Barna, Carter, Nord, and many others with the comment: “I find the reasons they give
highly convincing,”(p.4) His listing includes: “Educators tend to promote a secular
humanist (i.e., ultimate values reside exclusively in worldly human beings and possess no
supernatural origins) account of the disciplines.”
Public school teachers most likely are representative of the population of Americans who
are predominantly religious (80.2%, according to ARIS 2001 [see endnote 11]). We have
found no research evidence that these teachers are in actuality systematically teaching
moral values contrary to religious principles. Additionally, because it is not legal for public
schools to “promote religion,” would it not be equally illegal to “promote secular humanism”
(as defined above)? Is there any legal case regarding a school or teacher promoting
nonreligion through “teaching secular humanism”? (We would welcome enlightenment on
Furthermore, the claim that secular humanism can be considered a religion for legal
purposes was considered by the Ninth Circuit Court of Appeals in the case of Peloza v.
Capistrano School District. In this 1994 case, a science teacher argued that, by requiring
him to teach evolution, his school district was forcing him to teach the "religion" of secular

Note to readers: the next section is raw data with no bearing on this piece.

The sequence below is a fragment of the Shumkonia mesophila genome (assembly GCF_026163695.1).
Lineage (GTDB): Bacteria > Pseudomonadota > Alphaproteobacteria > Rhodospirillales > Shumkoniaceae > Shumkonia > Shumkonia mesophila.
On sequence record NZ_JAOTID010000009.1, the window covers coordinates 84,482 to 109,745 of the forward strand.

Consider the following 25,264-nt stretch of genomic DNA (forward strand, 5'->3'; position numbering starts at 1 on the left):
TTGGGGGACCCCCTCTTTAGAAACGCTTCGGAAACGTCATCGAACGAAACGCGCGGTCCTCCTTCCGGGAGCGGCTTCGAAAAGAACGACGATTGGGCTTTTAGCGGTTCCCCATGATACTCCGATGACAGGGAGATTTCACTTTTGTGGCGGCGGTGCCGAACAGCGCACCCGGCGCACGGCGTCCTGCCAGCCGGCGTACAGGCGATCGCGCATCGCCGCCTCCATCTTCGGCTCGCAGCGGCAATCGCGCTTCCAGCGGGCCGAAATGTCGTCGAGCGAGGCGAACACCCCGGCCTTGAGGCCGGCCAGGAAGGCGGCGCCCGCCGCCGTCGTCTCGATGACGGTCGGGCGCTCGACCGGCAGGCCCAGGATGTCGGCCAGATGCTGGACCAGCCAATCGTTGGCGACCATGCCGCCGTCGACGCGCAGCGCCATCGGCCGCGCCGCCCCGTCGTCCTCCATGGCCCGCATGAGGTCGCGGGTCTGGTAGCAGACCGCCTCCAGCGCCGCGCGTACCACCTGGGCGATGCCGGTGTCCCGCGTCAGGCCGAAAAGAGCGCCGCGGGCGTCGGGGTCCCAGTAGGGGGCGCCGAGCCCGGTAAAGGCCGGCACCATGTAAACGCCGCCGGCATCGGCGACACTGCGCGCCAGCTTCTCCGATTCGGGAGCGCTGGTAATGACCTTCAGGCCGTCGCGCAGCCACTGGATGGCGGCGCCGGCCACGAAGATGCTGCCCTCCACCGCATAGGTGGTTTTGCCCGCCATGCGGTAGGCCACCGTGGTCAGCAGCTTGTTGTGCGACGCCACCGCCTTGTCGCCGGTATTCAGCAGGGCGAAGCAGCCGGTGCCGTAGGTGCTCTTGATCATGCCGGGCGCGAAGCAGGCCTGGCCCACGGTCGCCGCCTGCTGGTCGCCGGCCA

humanism. The Court responded, "We reject this claim because neither the Supreme
Court, nor this circuit, has ever held that evolutionism or secular humanism are `religions'
for Establishment Clause purposes." The Supreme Court refused to review the case (ergo,
it stands that secular humanism is not a religion).
For an authoritative definition of “secular humanism,” as practiced by secular humanists,
one can go to the Council for Secular Humanism
(http://www.secularhumanism.org/intro/what.html). An additional exposition of the issue is
Professor Paul Kurtz’s talk at the Harbinger symposium (see endnote 11).
[x] Barry A. Kosmin, Egon Mayer, and Ariela Keysar, American Religious Identification
Survey (ARIS). The Graduate Center of the City University of New York, October 2001.
[xi]Paul Kurtz, Great Religions in a Pluralistic Society, Harbinger symposium, 30 October
1997, available at http://www.theharbinger.org/articles/plural/kurtz.html
[xii] Brant Abrahamson and Fred Smith, Teacher’s Manual, History of the Hebrew Bible
(Old Testament): Current Academic Understandings. Brookfield, Illinois: The Teachers’
[xiii]Gerald A. Larue, Freethought Across the Centuries: Toward a New Age of
Enlightenment. Amherst: The Humanist Press, 1996.